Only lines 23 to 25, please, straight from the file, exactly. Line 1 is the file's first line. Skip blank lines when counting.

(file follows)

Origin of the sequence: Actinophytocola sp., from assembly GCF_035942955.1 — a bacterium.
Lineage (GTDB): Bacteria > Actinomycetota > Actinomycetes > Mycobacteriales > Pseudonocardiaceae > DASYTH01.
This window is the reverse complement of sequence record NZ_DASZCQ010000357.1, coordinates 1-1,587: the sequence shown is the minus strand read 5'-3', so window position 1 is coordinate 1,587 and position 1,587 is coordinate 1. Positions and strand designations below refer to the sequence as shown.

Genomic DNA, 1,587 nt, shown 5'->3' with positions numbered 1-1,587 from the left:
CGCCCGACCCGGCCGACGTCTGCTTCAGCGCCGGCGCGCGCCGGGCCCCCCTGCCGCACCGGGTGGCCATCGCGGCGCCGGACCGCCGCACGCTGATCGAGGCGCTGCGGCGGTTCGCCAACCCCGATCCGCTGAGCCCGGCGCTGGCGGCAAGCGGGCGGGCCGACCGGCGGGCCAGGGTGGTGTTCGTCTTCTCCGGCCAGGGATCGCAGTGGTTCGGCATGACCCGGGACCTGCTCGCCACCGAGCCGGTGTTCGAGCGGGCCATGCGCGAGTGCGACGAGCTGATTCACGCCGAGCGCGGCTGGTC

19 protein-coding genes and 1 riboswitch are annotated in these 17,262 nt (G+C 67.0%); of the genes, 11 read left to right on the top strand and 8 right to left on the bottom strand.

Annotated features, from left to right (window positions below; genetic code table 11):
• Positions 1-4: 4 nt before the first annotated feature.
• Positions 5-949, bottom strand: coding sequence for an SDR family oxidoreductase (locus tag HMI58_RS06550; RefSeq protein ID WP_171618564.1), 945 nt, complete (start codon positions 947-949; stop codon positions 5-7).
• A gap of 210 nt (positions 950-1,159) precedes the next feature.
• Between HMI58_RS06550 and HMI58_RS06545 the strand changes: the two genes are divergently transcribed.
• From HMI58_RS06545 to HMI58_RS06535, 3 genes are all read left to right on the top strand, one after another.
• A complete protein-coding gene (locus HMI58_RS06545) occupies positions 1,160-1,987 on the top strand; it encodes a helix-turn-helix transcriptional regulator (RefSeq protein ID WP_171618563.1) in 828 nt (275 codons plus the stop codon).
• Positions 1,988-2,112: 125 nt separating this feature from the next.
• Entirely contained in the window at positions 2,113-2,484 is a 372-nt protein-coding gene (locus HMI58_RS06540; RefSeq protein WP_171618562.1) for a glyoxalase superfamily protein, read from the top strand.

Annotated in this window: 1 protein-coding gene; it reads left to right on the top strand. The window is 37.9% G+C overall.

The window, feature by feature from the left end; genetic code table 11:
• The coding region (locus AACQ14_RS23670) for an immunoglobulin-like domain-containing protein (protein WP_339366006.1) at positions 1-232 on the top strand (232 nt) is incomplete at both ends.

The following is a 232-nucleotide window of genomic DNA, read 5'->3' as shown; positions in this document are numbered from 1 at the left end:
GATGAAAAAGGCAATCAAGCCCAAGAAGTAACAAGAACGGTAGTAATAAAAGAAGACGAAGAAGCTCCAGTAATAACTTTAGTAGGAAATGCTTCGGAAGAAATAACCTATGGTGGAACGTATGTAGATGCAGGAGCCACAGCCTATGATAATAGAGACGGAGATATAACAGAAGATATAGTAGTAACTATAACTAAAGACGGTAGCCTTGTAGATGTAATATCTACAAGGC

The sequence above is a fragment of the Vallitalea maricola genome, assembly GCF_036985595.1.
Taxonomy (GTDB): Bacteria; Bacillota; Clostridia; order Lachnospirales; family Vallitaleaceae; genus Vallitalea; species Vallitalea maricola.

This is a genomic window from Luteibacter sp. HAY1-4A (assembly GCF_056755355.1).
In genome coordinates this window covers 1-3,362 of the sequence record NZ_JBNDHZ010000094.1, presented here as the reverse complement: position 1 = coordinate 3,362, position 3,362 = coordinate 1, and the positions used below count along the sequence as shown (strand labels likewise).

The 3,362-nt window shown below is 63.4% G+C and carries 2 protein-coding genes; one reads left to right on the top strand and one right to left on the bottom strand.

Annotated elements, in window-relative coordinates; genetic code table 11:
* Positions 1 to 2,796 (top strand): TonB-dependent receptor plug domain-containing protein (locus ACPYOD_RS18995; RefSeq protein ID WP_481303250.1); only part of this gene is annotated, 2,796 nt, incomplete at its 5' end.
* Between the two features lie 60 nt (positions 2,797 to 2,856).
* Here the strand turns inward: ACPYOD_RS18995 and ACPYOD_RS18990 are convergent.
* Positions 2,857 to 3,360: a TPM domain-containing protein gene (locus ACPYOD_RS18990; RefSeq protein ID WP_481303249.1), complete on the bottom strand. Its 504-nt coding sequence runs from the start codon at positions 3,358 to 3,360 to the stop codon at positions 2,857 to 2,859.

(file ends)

This is a genomic window from Luteibacter sp. HAY1-4A (assembly GCF_056755355.1).
In genome coordinates this window covers 1-3,362 of the sequence record NZ_JBNDHZ010000094.1, presented here as the reverse complement: position 1 = coordinate 3,362, position 3,362 = coordinate 1, and the positions used below count along the sequence as shown (strand labels likewise).

The 3,362-nt window shown below is 63.4% G+C and carries 2 protein-coding genes; one reads left to right on the top strand and one right to left on the bottom strand.